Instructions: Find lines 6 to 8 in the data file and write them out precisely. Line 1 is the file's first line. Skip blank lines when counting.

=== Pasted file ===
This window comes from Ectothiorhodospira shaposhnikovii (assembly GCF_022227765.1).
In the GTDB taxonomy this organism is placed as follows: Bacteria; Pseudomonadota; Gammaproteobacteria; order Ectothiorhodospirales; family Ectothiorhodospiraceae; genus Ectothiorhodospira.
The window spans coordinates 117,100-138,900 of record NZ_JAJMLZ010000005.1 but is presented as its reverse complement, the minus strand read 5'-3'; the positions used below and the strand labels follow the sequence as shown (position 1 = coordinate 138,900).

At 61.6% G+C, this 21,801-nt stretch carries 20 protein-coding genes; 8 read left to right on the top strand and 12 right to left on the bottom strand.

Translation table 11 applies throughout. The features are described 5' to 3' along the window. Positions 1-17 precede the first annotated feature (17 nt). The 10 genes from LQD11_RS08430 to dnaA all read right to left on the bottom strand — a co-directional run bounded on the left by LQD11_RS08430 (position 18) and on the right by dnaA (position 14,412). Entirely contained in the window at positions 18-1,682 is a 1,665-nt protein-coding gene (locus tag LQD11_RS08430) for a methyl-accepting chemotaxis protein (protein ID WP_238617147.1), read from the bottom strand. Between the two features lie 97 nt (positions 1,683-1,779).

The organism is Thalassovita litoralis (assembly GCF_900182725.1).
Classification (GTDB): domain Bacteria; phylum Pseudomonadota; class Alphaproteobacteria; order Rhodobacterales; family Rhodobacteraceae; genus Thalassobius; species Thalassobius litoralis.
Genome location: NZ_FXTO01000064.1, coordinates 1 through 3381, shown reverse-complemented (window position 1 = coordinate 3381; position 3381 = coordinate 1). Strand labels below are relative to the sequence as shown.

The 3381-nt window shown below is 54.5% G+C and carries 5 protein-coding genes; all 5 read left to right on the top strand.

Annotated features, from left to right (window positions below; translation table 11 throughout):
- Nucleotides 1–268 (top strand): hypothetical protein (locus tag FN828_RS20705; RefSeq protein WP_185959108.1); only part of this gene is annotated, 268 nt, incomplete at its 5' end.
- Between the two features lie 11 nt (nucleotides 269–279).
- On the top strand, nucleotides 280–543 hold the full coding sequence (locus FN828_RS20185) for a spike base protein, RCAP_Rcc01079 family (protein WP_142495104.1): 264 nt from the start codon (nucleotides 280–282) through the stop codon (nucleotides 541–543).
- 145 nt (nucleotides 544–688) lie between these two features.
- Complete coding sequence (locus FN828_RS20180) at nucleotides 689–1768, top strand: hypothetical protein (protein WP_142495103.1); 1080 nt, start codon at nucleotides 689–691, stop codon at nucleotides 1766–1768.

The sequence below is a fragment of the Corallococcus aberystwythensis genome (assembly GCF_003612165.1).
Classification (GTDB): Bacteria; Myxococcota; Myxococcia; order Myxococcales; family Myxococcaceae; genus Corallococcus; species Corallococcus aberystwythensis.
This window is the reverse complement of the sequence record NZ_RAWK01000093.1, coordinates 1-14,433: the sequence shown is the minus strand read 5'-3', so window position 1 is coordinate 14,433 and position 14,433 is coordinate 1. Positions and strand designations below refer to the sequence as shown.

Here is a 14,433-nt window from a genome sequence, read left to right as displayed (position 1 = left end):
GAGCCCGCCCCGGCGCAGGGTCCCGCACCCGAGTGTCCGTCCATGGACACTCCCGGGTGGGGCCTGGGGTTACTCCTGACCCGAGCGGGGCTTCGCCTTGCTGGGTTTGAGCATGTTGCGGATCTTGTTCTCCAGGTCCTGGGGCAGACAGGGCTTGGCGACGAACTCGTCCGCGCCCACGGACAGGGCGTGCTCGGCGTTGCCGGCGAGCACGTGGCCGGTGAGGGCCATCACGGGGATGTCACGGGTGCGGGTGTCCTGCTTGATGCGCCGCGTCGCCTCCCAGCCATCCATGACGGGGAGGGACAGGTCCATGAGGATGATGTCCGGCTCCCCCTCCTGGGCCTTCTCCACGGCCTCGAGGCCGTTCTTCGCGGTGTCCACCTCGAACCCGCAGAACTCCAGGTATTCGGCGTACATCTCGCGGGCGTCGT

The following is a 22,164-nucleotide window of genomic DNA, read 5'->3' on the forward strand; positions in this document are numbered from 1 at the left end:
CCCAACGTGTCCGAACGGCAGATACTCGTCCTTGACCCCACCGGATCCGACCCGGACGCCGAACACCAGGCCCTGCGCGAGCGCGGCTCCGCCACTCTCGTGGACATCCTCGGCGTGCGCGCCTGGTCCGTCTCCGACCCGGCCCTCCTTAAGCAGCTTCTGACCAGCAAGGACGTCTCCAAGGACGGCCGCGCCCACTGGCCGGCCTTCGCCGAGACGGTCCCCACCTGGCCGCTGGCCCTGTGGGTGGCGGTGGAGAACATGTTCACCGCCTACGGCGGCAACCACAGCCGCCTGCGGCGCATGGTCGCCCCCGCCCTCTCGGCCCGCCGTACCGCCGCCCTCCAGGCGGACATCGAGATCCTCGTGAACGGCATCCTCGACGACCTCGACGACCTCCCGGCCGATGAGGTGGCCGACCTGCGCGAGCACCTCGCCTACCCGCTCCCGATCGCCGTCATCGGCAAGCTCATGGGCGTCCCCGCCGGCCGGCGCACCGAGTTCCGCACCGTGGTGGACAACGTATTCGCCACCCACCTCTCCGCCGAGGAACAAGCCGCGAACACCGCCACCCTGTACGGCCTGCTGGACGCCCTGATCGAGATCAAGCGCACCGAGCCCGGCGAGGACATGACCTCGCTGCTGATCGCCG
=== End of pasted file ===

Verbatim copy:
The organism is Thalassovita litoralis (assembly GCF_900182725.1).
Classification (GTDB): domain Bacteria; phylum Pseudomonadota; class Alphaproteobacteria; order Rhodobacterales; family Rhodobacteraceae; genus Thalassobius; species Thalassobius litoralis.
Genome location: NZ_FXTO01000064.1, coordinates 1 through 3381, shown reverse-complemented (window position 1 = coordinate 3381; position 3381 = coordinate 1). Strand labels below are relative to the sequence as shown.